New reactor uses renewable energy to convert fossil fuels into battery fuel
Greenhouse gases could be converted into efficient and environmentally friendly means of generating power with an electrolyser that uses renewable energy to produce liquid fuel.
The reactor, produced by the Rice University Lab of chemical and biomolecular engineer Haotian Wang, uses carbon dioxide as its feedstock and- in its latest test- develops highly purified and concentrated formic acid.
Formic acid is usually produced by carbon dioxide devices requires expensive and energy intensive purification steps, says Wang.
The method is detailed in Nature Energy.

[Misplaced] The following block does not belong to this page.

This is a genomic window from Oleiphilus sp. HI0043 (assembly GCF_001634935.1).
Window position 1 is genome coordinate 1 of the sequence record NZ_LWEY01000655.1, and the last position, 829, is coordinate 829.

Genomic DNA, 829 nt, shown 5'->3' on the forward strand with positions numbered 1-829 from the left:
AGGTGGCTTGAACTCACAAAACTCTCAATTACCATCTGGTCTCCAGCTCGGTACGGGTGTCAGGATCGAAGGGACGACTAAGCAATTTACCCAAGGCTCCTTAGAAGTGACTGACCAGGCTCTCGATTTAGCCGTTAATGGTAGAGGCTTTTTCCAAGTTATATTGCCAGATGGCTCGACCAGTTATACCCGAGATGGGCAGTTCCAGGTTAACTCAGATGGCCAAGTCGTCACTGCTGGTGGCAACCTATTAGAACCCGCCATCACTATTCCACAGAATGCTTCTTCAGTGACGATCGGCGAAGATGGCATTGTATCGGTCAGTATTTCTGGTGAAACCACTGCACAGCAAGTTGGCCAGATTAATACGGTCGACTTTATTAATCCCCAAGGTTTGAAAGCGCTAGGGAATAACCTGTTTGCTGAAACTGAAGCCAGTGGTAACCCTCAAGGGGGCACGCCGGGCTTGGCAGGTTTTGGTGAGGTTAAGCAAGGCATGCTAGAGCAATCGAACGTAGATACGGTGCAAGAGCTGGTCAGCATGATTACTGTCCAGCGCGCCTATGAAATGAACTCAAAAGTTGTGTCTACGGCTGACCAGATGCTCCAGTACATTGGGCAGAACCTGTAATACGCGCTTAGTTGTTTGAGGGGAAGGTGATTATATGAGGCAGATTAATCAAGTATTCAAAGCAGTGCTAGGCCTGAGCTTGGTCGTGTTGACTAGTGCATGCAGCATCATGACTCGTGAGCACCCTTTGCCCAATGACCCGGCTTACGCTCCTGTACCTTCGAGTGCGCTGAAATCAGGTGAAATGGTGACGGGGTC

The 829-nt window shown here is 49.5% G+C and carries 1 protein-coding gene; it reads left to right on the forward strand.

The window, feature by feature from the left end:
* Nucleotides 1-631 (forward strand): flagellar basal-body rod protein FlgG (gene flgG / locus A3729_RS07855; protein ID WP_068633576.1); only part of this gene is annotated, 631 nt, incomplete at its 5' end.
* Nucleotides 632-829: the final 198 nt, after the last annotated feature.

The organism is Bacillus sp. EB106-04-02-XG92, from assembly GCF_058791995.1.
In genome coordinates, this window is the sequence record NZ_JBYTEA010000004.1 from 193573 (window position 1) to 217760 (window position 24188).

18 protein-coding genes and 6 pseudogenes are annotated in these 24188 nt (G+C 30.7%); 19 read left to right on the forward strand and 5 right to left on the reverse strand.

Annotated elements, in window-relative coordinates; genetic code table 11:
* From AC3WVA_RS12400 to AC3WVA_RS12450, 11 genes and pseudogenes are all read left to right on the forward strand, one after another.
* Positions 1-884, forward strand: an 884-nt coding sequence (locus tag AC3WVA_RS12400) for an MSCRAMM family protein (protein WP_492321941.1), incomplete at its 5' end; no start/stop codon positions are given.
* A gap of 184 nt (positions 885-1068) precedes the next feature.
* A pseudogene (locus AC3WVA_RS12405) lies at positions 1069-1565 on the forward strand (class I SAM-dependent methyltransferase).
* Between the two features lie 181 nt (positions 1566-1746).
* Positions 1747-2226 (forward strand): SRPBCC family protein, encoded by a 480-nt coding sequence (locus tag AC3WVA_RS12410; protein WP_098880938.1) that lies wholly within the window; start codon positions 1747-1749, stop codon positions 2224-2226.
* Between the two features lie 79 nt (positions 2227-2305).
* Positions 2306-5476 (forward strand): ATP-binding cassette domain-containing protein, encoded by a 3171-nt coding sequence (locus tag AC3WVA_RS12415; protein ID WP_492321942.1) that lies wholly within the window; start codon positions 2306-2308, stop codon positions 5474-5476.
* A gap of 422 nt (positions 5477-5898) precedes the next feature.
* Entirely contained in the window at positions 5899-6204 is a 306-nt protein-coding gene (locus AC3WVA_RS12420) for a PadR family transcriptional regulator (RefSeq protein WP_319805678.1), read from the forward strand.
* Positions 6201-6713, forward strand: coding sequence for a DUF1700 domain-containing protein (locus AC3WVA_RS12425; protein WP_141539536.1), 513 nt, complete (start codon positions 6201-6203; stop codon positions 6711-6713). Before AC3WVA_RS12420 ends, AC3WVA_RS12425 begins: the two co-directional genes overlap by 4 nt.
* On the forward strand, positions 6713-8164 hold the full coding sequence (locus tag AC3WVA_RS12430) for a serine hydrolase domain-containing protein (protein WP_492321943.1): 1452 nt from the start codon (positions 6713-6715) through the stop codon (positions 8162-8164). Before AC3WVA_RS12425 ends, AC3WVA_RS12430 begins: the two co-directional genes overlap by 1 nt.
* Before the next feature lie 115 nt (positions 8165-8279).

Wang and his group pursue technologies that turn greenhouse gases into useful products. In tests, the new electrocatalyst reached an energy conversion efficiency of about 42%. That means nearly half of the electrical energy can be stored in formic acid as liquid fuel.
“Formic acid is an energy carrier,” Wang said. “It’s a fuel-cell fuel that can generate electricity and emit carbon dioxide—which you can grab and recycle again.
“It’s also fundamental in the chemical engineering industry as a feedstock for other chemicals, and a storage material for hydrogen that can hold nearly 1,000 times the energy of the same volume of hydrogen gas, which is difficult to compress,” he said. “That’s currently a big challenge for hydrogen fuel-cell cars.”
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